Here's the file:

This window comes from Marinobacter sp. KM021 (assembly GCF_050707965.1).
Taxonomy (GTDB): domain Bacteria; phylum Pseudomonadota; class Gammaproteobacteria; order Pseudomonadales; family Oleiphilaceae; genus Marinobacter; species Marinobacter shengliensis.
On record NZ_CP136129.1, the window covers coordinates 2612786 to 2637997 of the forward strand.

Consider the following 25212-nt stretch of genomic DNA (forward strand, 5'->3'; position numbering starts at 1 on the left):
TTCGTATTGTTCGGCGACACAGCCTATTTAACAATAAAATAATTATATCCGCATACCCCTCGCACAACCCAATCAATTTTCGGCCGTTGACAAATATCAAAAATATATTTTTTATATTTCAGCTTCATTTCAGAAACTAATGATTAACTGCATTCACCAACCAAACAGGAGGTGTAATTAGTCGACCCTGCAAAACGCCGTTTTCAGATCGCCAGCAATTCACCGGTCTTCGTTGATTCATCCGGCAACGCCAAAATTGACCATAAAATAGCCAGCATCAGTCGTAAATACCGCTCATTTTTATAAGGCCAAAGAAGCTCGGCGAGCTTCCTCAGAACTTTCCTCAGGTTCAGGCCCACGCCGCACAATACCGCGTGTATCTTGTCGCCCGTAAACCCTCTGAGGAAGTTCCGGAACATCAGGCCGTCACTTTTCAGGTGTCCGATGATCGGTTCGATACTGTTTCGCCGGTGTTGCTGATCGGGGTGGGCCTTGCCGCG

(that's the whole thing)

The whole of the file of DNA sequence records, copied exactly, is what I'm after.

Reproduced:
This window comes from Marinobacter sp. KM021 (assembly GCF_050707965.1).
Taxonomy (GTDB): domain Bacteria; phylum Pseudomonadota; class Gammaproteobacteria; order Pseudomonadales; family Oleiphilaceae; genus Marinobacter; species Marinobacter shengliensis.
On record NZ_CP136129.1, the window covers coordinates 2612786 to 2637997 of the forward strand.

Consider the following 25212-nt stretch of genomic DNA (forward strand, 5'->3'; position numbering starts at 1 on the left):
TTCGTATTGTTCGGCGACACAGCCTATTTAACAATAAAATAATTATATCCGCATACCCCTCGCACAACCCAATCAATTTTCGGCCGTTGACAAATATCAAAAATATATTTTTTATATTTCAGCTTCATTTCAGAAACTAATGATTAACTGCATTCACCAACCAAACAGGAGGTGTAATTAGTCGACCCTGCAAAACGCCGTTTTCAGATCGCCAGCAATTCACCGGTCTTCGTTGATTCATCCGGCAACGCCAAAATTGACCATAAAATAGCCAGCATCAGTCGTAAATACCGCTCATTTTTATAAGGCCAAAGAAGCTCGGCGAGCTTCCTCAGAACTTTCCTCAGGTTCAGGCCCACGCCGCACAATACCGCGTGTATCTTGTCGCCCGTAAACCCTCTGAGGAAGTTCCGGAACATCAGGCCGTCACTTTTCAGGTGTCCGATGATCGGTTCGATACTGTTTCGCCGGTGTTGCTGATCGGGGTGGGCCTTGCCGCG